A few weeks ago, we took a deeper look at climate lawsuits around the world, and the topic came up again in the news a couple of weeks ago. This time, it’s the state of California suing several major oil companies, including Exxon Mobil, Shell, BP, ConocoPhillips, and Chevron, and their powerful lobbying group, the American Petroleum Institute, for their role in climate change.
The suit alleges that Big Oil downplayed the risks associated with climate change and purposefully deceived the public about the environmental impacts of fossil fuels. While California isn't the first state to bring suit against the oil companies (that honor goes to Rhode Island), it is the largest, and the outcome of the suit will be closely watched by climate advocates around the world.
The California lawsuit was filed on September 22 in San Francisco’s Superior Court, and it argues that the companies and their lobbying firm misled the public for decades about the dangers of fossil fuels and climate change.
It points to extreme weather events, like the recent hurricane that came ashore in Los Angeles for the first time in decades and the massive fires that have devastated California for the last two years, resulting in major insurers pulling out of the state altogether. California wants these companies to help fund recovery efforts related to these extreme weather events that they say are a direct result of climate change caused by the oil and gas companies listed in the suit.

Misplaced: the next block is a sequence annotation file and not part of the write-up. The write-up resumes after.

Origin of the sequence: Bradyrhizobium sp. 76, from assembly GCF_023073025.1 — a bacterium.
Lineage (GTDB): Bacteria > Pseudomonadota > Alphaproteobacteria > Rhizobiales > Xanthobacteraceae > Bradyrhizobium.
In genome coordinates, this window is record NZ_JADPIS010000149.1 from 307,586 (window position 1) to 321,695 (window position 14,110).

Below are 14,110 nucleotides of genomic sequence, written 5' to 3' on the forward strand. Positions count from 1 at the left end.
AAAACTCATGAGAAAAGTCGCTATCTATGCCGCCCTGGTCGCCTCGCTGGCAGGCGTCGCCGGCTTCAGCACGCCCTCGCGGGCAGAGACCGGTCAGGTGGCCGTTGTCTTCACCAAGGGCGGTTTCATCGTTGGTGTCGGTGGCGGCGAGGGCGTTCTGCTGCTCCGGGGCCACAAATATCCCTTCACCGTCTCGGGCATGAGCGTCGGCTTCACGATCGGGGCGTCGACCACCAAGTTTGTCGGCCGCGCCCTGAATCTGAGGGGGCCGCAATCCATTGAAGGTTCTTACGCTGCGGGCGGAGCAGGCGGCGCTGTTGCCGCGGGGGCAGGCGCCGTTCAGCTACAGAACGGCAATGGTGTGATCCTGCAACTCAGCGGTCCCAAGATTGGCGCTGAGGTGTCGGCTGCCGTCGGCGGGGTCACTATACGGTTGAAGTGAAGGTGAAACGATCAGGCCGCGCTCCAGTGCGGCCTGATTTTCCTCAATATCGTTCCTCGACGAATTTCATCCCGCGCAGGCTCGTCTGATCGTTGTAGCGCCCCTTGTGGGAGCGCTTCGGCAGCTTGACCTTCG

The lawsuit also argues that oil companies misled the public about the environmental and health risks associated with operations, which includes downplaying the impact that oil and gas production activities have had on climate change and the potential hazards posed by oil spills and other accidents.
California is also claiming that the activities of these oil companies have not only impacted the climate but hurt the state economically.
The latest suit falls against the backdrop of an increasing number of municipalities, states, and even countries suing corporate entities (and each other) for their role in climate change. At least two climate lawsuits have garnered headlines in the last month alone.